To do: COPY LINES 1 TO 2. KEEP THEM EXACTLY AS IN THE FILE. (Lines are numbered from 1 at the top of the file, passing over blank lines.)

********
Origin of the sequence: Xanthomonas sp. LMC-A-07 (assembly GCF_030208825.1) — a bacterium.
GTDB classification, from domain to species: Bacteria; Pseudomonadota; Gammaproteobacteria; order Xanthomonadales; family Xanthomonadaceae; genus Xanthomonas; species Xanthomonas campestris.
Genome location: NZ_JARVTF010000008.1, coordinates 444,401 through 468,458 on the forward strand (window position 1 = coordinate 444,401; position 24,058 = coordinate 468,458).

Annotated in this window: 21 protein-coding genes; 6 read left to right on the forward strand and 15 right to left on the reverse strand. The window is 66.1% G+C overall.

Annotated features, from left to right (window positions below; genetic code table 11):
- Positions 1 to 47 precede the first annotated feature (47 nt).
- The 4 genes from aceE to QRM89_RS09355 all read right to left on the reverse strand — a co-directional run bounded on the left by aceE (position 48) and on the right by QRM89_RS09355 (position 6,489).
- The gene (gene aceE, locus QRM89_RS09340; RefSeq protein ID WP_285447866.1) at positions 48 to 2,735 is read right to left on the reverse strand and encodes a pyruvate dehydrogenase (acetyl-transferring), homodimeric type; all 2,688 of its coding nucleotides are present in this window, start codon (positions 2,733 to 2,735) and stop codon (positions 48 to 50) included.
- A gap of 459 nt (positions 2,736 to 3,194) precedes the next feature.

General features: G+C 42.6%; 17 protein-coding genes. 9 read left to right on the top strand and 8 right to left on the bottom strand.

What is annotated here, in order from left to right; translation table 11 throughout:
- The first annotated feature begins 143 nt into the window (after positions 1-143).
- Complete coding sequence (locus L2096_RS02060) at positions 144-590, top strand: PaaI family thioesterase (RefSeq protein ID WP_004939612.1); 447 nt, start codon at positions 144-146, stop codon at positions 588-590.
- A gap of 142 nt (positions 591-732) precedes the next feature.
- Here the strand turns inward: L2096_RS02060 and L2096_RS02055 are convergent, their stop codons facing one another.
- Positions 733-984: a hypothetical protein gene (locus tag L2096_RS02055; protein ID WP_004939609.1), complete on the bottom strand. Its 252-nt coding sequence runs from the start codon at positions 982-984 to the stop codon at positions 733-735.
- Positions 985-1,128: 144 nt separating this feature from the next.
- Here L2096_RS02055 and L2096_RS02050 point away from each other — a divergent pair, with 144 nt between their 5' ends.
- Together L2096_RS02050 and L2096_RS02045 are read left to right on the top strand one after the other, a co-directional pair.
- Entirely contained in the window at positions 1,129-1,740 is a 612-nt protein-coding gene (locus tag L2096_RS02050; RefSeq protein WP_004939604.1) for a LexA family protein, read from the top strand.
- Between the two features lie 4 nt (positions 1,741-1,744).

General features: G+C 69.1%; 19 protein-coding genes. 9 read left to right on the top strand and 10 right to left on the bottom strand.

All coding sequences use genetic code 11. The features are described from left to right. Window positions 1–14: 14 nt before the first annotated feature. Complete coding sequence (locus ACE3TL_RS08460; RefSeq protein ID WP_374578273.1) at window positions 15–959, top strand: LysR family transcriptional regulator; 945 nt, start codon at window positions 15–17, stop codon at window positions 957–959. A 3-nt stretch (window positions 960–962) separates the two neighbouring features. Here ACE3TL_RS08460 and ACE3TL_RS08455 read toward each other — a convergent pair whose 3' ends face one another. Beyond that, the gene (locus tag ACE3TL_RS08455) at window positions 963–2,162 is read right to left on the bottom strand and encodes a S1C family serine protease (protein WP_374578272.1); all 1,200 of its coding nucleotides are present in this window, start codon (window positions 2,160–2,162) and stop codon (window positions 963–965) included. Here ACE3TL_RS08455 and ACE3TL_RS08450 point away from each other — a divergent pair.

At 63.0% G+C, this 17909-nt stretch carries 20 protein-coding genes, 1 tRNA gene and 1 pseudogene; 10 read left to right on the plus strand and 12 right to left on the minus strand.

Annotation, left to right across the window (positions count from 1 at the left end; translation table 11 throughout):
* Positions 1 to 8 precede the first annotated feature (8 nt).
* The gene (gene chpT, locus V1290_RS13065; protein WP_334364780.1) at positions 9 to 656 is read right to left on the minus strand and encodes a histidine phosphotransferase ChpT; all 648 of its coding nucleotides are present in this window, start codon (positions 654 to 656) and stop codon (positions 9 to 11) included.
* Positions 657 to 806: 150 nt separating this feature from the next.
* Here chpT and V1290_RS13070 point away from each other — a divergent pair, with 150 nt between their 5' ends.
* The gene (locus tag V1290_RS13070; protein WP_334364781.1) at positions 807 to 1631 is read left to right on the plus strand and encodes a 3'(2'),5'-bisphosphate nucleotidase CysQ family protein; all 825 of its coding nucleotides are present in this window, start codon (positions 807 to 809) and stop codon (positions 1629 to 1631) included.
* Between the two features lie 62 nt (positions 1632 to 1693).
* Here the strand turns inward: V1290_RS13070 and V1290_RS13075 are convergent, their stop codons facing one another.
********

Origin of the sequence: Xanthomonas sp. LMC-A-07 (assembly GCF_030208825.1) — a bacterium.
GTDB classification, from domain to species: Bacteria; Pseudomonadota; Gammaproteobacteria; order Xanthomonadales; family Xanthomonadaceae; genus Xanthomonas; species Xanthomonas campestris.